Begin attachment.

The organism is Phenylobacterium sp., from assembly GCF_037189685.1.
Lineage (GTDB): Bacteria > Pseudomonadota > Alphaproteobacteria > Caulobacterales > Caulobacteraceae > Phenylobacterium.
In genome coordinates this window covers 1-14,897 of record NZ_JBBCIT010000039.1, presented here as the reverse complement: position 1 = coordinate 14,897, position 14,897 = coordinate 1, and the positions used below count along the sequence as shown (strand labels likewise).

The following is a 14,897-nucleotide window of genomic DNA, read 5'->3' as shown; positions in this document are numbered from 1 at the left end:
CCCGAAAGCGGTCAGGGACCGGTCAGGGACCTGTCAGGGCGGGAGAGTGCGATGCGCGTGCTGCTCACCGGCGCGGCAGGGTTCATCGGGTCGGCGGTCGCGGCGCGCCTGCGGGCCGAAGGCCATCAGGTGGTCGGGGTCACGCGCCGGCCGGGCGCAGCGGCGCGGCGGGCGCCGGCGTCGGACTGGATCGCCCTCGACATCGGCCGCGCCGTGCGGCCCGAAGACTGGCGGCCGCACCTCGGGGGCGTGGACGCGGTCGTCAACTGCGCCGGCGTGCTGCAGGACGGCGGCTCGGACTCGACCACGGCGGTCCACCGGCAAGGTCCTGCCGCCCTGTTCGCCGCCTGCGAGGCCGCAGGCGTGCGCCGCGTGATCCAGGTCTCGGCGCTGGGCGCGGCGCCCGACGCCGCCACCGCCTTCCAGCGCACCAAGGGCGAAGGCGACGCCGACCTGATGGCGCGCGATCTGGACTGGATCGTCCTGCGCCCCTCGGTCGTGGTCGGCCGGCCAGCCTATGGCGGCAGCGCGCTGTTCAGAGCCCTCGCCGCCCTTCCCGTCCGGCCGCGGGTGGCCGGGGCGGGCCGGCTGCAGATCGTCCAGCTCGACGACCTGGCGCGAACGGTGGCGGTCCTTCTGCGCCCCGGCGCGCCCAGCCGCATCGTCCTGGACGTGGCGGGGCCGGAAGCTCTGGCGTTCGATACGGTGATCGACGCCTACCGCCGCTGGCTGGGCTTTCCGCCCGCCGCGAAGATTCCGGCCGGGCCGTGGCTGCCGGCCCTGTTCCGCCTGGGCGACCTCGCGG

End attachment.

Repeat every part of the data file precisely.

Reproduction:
The organism is Phenylobacterium sp., from assembly GCF_037189685.1.
Lineage (GTDB): Bacteria > Pseudomonadota > Alphaproteobacteria > Caulobacterales > Caulobacteraceae > Phenylobacterium.
In genome coordinates this window covers 1-14,897 of record NZ_JBBCIT010000039.1, presented here as the reverse complement: position 1 = coordinate 14,897, position 14,897 = coordinate 1, and the positions used below count along the sequence as shown (strand labels likewise).

The following is a 14,897-nucleotide window of genomic DNA, read 5'->3' as shown; positions in this document are numbered from 1 at the left end:
CCCGAAAGCGGTCAGGGACCGGTCAGGGACCTGTCAGGGCGGGAGAGTGCGATGCGCGTGCTGCTCACCGGCGCGGCAGGGTTCATCGGGTCGGCGGTCGCGGCGCGCCTGCGGGCCGAAGGCCATCAGGTGGTCGGGGTCACGCGCCGGCCGGGCGCAGCGGCGCGGCGGGCGCCGGCGTCGGACTGGATCGCCCTCGACATCGGCCGCGCCGTGCGGCCCGAAGACTGGCGGCCGCACCTCGGGGGCGTGGACGCGGTCGTCAACTGCGCCGGCGTGCTGCAGGACGGCGGCTCGGACTCGACCACGGCGGTCCACCGGCAAGGTCCTGCCGCCCTGTTCGCCGCCTGCGAGGCCGCAGGCGTGCGCCGCGTGATCCAGGTCTCGGCGCTGGGCGCGGCGCCCGACGCCGCCACCGCCTTCCAGCGCACCAAGGGCGAAGGCGACGCCGACCTGATGGCGCGCGATCTGGACTGGATCGTCCTGCGCCCCTCGGTCGTGGTCGGCCGGCCAGCCTATGGCGGCAGCGCGCTGTTCAGAGCCCTCGCCGCCCTTCCCGTCCGGCCGCGGGTGGCCGGGGCGGGCCGGCTGCAGATCGTCCAGCTCGACGACCTGGCGCGAACGGTGGCGGTCCTTCTGCGCCCCGGCGCGCCCAGCCGCATCGTCCTGGACGTGGCGGGGCCGGAAGCTCTGGCGTTCGATACGGTGATCGACGCCTACCGCCGCTGGCTGGGCTTTCCGCCCGCCGCGAAGATTCCGGCCGGGCCGTGGCTGCCGGCCCTGTTCCGCCTGGGCGACCTCGCGG